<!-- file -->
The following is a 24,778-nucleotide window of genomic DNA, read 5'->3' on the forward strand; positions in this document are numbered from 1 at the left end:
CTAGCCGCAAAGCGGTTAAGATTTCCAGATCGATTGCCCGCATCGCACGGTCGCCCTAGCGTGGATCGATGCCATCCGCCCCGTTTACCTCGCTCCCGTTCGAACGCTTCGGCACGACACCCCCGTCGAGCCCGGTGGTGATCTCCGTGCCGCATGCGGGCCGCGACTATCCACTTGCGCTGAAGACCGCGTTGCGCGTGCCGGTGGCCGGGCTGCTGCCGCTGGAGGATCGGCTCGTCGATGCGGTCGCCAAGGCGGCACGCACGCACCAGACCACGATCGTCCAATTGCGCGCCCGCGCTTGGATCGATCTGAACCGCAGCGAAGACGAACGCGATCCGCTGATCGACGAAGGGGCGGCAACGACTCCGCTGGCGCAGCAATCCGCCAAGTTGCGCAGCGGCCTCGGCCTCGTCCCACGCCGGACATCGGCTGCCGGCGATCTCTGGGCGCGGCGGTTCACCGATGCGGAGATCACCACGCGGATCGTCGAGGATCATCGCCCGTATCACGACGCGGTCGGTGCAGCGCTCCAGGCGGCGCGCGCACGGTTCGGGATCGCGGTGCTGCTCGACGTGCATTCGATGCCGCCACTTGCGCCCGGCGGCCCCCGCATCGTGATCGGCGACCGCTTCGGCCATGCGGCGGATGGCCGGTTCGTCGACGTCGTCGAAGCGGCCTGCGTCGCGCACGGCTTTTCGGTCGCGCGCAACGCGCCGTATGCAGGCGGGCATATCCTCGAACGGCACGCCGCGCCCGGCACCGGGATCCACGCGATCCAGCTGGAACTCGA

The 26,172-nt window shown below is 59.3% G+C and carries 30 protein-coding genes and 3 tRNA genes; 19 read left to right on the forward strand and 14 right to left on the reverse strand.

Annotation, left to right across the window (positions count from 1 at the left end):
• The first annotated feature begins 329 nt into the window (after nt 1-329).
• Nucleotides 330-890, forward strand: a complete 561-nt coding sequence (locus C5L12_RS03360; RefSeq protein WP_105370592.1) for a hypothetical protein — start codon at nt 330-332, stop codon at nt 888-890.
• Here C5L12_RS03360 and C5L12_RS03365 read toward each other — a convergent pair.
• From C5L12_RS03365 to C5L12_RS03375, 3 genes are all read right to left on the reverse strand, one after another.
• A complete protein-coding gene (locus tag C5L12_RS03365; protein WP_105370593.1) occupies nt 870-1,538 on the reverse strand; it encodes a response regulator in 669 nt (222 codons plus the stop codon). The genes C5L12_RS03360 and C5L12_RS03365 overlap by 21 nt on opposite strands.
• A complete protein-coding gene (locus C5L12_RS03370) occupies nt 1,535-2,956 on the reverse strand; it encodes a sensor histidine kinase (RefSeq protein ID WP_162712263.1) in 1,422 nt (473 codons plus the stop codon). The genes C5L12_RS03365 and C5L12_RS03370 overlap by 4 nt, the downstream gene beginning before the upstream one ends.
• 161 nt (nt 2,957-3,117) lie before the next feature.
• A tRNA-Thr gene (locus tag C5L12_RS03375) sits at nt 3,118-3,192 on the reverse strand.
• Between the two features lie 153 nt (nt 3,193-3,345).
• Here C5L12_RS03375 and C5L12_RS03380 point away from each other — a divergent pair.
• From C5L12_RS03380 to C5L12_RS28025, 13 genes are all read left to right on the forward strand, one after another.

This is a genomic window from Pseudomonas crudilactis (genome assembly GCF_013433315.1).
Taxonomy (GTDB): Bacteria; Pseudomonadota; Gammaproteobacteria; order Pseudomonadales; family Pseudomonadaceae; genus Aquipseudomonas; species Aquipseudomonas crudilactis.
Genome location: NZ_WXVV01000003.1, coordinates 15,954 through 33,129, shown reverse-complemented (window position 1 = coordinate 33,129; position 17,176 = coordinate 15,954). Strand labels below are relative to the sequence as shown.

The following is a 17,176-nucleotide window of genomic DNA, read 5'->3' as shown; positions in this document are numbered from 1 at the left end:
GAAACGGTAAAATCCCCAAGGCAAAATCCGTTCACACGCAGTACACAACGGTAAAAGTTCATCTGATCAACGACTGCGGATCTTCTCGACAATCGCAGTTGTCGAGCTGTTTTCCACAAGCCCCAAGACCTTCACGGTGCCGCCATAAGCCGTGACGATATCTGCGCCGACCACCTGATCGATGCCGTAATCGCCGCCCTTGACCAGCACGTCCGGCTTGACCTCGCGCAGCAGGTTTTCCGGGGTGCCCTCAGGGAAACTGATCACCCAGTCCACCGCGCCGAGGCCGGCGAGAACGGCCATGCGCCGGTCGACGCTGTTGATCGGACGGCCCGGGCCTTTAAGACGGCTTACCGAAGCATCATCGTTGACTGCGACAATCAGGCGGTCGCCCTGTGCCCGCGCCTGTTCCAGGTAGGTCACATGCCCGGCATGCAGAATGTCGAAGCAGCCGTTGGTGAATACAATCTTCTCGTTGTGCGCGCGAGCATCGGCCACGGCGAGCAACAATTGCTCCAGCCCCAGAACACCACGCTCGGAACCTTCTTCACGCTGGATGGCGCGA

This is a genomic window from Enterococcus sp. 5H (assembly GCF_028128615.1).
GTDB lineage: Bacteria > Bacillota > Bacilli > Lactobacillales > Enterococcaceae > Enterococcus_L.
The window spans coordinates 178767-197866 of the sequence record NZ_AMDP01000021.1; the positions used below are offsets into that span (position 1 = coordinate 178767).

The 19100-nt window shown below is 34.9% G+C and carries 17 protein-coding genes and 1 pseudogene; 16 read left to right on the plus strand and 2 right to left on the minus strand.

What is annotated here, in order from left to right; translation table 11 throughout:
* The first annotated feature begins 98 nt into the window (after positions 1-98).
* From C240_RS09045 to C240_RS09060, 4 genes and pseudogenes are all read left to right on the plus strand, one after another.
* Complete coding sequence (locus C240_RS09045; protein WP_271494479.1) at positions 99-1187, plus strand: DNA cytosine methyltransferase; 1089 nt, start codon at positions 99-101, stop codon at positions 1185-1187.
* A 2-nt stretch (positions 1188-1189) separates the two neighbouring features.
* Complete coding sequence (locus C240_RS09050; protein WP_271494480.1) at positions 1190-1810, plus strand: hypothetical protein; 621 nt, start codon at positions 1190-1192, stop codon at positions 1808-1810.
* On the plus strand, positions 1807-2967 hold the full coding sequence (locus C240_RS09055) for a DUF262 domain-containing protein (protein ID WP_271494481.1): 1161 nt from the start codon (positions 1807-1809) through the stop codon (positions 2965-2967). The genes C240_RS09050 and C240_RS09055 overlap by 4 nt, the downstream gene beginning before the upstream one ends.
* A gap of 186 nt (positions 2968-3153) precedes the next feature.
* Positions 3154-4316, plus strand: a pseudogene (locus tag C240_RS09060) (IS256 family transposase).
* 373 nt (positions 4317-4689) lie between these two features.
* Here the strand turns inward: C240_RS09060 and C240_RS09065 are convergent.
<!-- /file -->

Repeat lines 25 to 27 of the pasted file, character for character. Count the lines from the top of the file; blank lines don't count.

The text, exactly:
What is annotated here, in order from left to right; translation table 11 throughout:
* The first annotated feature begins 98 nt into the window (after positions 1-98).
* From C240_RS09045 to C240_RS09060, 4 genes and pseudogenes are all read left to right on the plus strand, one after another.